When is the next UK general election TV debate?

The general election debates are underway ahead of the 4 July poll.

Sir Keir Starmer and Rishi Sunak faced a grilling on the Sky News debate on Wednesday. (PA)
Sir Keir Starmer and Rishi Sunak faced a grilling on the Sky News debate on Wednesday. (PA)

The next general election debate will take place on Thursday 13 June, featuring leaders and representatives of the country’s main parties.

Rishi Sunak and Sir Keir Starmer took part in a Sky News grilling on Wednesday night – but they departed from the head-to-head style of their first debate of the election campaign.

It was noted for moments including Starmer being accused of being a “political robot” by an audience members and Sunak saying that he ate Haribos and Twixes when asked to name something likeable about himself.

According to a snap YouGov poll, 64% of people watching said Starmer performed better in the debate, while just 36% said it was Sunak, who at times appeared deflated.

The debates will return on ITV on Thursday night, with Nigel Farage once again batting for Reform UK along with the major UK parties contesting the 4 July poll.

The last seven-way debate was on the BBC, in which Sunak and Starmer were replaced by Commons leader Penny Mordaunt and deputy Labour leader Angela Rayner respectively.


There will be a multi-party debate on ITV at 8.30pm on Thursday 13 June, featuring leaders or senior representatives from the Conservatives, Labour, the Liberal Democrats, the SNP, Reform UK, the Greens and Plaid Cymru.

Moderated by Julie Etchingham, the debate will include Penny Mordaunt for the Conservatives, Angela Rayner for Labour, Daisy Cooper for Liberal Democrats, Stephen Flynn for SNP, Nigel Farage for Reform UK, Carla Denyer for Green Party and Rhun ap Iorwerth for Plaid Cymru.

(left-right) Reform UK leader Nigel Farage, leader of Plaid Cymru Rhun ap Iorwerth, Liberal Democrat deputy leader Daisy Cooper, Stephen Flynn of the SNP, co-leader of the Green Party Carla Denyer, deputy Labour leader Angela Rayner and Commons Leader Penny Mordaunt, take part in the BBC Election Debate hosted by BBC news presenter Mishal Husain (front), at BBC Broadcasting House in London, ahead of the General Election on July 4. Picture date: Friday June 7, 2024. (Photo by Stefan Rousseau/PA Images via Getty Images)
There was a seven-party debate on BBC on Friday 7 June. (PA)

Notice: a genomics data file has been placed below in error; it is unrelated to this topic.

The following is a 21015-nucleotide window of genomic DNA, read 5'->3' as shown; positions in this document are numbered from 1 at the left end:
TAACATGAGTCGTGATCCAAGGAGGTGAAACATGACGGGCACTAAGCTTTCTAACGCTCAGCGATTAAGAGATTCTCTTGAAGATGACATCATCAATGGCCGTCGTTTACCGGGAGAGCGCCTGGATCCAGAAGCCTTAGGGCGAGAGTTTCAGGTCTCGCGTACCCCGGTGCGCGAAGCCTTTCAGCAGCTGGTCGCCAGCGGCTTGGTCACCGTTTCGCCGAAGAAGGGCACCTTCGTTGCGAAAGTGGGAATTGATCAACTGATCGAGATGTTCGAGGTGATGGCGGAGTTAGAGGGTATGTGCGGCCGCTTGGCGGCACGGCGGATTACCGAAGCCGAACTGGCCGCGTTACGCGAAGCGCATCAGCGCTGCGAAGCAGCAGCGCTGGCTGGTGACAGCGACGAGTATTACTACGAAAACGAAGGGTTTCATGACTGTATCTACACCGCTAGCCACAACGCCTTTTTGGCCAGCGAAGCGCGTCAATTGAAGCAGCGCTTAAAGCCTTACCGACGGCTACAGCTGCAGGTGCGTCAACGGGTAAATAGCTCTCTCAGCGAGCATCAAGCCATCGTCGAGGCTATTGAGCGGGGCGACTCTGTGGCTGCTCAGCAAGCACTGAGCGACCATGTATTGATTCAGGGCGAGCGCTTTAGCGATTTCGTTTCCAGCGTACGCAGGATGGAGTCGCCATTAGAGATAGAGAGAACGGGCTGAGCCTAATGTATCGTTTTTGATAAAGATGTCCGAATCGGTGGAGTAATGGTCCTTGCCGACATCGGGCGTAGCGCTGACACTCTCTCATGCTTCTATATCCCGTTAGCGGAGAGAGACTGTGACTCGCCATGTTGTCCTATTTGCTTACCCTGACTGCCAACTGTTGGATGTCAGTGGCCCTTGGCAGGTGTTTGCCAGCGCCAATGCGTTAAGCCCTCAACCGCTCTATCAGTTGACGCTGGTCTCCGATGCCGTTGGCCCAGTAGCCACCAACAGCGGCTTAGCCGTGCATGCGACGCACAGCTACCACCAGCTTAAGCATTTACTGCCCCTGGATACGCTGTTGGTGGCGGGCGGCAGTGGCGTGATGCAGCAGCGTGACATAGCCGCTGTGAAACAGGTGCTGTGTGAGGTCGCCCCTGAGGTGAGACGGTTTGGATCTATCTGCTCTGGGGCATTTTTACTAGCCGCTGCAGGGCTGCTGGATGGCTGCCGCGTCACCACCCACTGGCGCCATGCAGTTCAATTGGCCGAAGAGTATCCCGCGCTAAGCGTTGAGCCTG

The debate in Salford will be presented by Julie Etchingham, who moderated the first clash between Sunak and Starmer.

Then, on Thursday 20 June, there will be a Question Time Leaders' Special on BBC, in which Fiona Bruce will present a programme featuring the leaders of the four biggest political parties – the Tories, Labour, the Lib Dems and the SNP – broadcast between 8pm and 10pm.

Starmer has confirmed he will take part, while Sunak, Sir Ed Davey and John Swinney have also been invited.

On Wednesday 26 June, just eight days before the general election, Sunak and Starmer will go head-to-head for the final time in Nottingham, in a debate from 9pm to 10pm hosted by Mishal Husain, who is replacing Sophie Raworth after she pulled out after fracturing her ankle.

Sky News has also announced a Leader’s Special Event on 4 July – the day of the general election. Starmer has agreed to travel to key target town Grimsby to answer voters’ questions. Negotiations are ongoing with Sunak to attend.

Viewers will be able to watch the ITV debates on ITV1 and STV. The debates will also be streamed on ITVX and STV Player.

The BBC debates will be available to watch live on BBC One and BBC News in the UK. It will also be on local radio across the country, available on BBC iPlayer and there will be full live online coverage.

Debates on Sky will be available to watch on YouTube, via the Sky News website and app and on Freeview (channel 233), Sky (channel 501), Virgin (channel 603) and BT (channel 313).

According to YouGov, 81% of voters who said there should be at least one debate believe that other party leaders should be included with Sunak and Starmer.

Polling shows voters would prefer an election debate involving other leaders. (YouGov)
Polling shows voters would prefer an election debate involving other leaders. (YouGov)

Some 63% of of those said that Lib Dem leader Sir Ed Davey should be included, while 44% said Reform UK leader Richard Tice should also be involved – although he has now been succeeded by Nigel Farage as leader.

Opposition Labour Party leader Jeremy Corbyn, left, and Britain's Prime Minister Boris Johnson, during a head to head live Election Debate at the BBC TV studios in Maidstone, England, Friday Dec. 6, 2019. Britain's Brexit is one of the main issues for political parties and for voters, as the UK prepares for a General Election on Dec. 12. The debate is moderated by TV presenter Nick Robinson, right. ( Jeff Overs/BBC via AP)
Jeremy Corbyn and Boris Johnson faced off against each other in a head-to-head debate during the 2019 election campaign. (AP)

In 2019, one head-to-head debate was held between Boris Johnson and Jeremy Corbyn, covering issues including Brexit and the NHS.

That debate in November 2019 attracted an average audience of 6.7 million viewers to ITV – constituting a third of the British TV audience, including about one million viewers aged 16 to 34.

According to YouGov, the public thought there was no clear winner in the debate, with Johnson polling at 51% and Corbyn at 49%.

Other debates took place featuring key party figures - with Sunak actually appearing in one in December that year.

Before that, in the run-up to the 2017 election, prime minister Theresa May ruled out taking part in television debates. Two leaders’ debates took place between other party leaders with the Labour leader Corbyn, declining to take part in one but agreeing to the other. In the second, the Conservative Party sent the then home secretary, Amber Rudd.